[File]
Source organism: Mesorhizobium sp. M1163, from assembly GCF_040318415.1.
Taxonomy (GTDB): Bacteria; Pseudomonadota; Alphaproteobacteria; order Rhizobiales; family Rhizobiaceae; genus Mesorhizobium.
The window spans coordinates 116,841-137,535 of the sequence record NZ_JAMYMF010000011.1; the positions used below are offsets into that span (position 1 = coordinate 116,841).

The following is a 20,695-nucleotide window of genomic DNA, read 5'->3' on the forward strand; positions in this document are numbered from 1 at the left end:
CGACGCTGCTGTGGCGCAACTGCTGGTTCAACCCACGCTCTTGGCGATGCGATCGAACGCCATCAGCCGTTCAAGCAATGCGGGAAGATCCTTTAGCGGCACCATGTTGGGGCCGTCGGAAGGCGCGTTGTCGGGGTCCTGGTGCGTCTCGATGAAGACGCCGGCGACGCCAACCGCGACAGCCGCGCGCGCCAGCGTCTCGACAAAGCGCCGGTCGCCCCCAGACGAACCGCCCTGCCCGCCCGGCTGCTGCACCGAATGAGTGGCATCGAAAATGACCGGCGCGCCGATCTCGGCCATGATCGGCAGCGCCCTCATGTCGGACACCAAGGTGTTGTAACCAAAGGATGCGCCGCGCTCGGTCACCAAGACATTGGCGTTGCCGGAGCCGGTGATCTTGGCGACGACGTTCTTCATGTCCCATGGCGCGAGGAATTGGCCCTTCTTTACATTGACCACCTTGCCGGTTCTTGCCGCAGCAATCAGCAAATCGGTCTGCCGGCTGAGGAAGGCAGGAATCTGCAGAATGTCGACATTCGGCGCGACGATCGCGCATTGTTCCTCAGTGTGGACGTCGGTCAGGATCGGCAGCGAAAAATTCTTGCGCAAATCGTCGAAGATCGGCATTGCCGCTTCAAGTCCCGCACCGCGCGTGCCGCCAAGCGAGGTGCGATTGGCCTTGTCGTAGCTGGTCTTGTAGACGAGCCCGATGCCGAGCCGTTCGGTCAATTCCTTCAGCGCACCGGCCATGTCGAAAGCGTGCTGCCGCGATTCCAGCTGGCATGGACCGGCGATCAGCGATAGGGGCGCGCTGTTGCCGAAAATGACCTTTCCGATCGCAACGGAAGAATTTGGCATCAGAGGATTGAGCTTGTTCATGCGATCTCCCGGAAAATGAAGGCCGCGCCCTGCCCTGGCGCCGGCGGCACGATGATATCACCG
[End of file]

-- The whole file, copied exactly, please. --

Source organism: Mesorhizobium sp. M1163, from assembly GCF_040318415.1.
Taxonomy (GTDB): Bacteria; Pseudomonadota; Alphaproteobacteria; order Rhizobiales; family Rhizobiaceae; genus Mesorhizobium.
The window spans coordinates 116,841-137,535 of the sequence record NZ_JAMYMF010000011.1; the positions used below are offsets into that span (position 1 = coordinate 116,841).

The following is a 20,695-nucleotide window of genomic DNA, read 5'->3' on the forward strand; positions in this document are numbered from 1 at the left end:
CGACGCTGCTGTGGCGCAACTGCTGGTTCAACCCACGCTCTTGGCGATGCGATCGAACGCCATCAGCCGTTCAAGCAATGCGGGAAGATCCTTTAGCGGCACCATGTTGGGGCCGTCGGAAGGCGCGTTGTCGGGGTCCTGGTGCGTCTCGATGAAGACGCCGGCGACGCCAACCGCGACAGCCGCGCGCGCCAGCGTCTCGACAAAGCGCCGGTCGCCCCCAGACGAACCGCCCTGCCCGCCCGGCTGCTGCACCGAATGAGTGGCATCGAAAATGACCGGCGCGCCGATCTCGGCCATGATCGGCAGCGCCCTCATGTCGGACACCAAGGTGTTGTAACCAAAGGATGCGCCGCGCTCGGTCACCAAGACATTGGCGTTGCCGGAGCCGGTGATCTTGGCGACGACGTTCTTCATGTCCCATGGCGCGAGGAATTGGCCCTTCTTTACATTGACCACCTTGCCGGTTCTTGCCGCAGCAATCAGCAAATCGGTCTGCCGGCTGAGGAAGGCAGGAATCTGCAGAATGTCGACATTCGGCGCGACGATCGCGCATTGTTCCTCAGTGTGGACGTCGGTCAGGATCGGCAGCGAAAAATTCTTGCGCAAATCGTCGAAGATCGGCATTGCCGCTTCAAGTCCCGCACCGCGCGTGCCGCCAAGCGAGGTGCGATTGGCCTTGTCGTAGCTGGTCTTGTAGACGAGCCCGATGCCGAGCCGTTCGGTCAATTCCTTCAGCGCACCGGCCATGTCGAAAGCGTGCTGCCGCGATTCCAGCTGGCATGGACCGGCGATCAGCGATAGGGGCGCGCTGTTGCCGAAAATGACCTTTCCGATCGCAACGGAAGAATTTGGCATCAGAGGATTGAGCTTGTTCATGCGATCTCCCGGAAAATGAAGGCCGCGCCCTGCCCTGGCGCCGGCGGCACGATGATATCACCG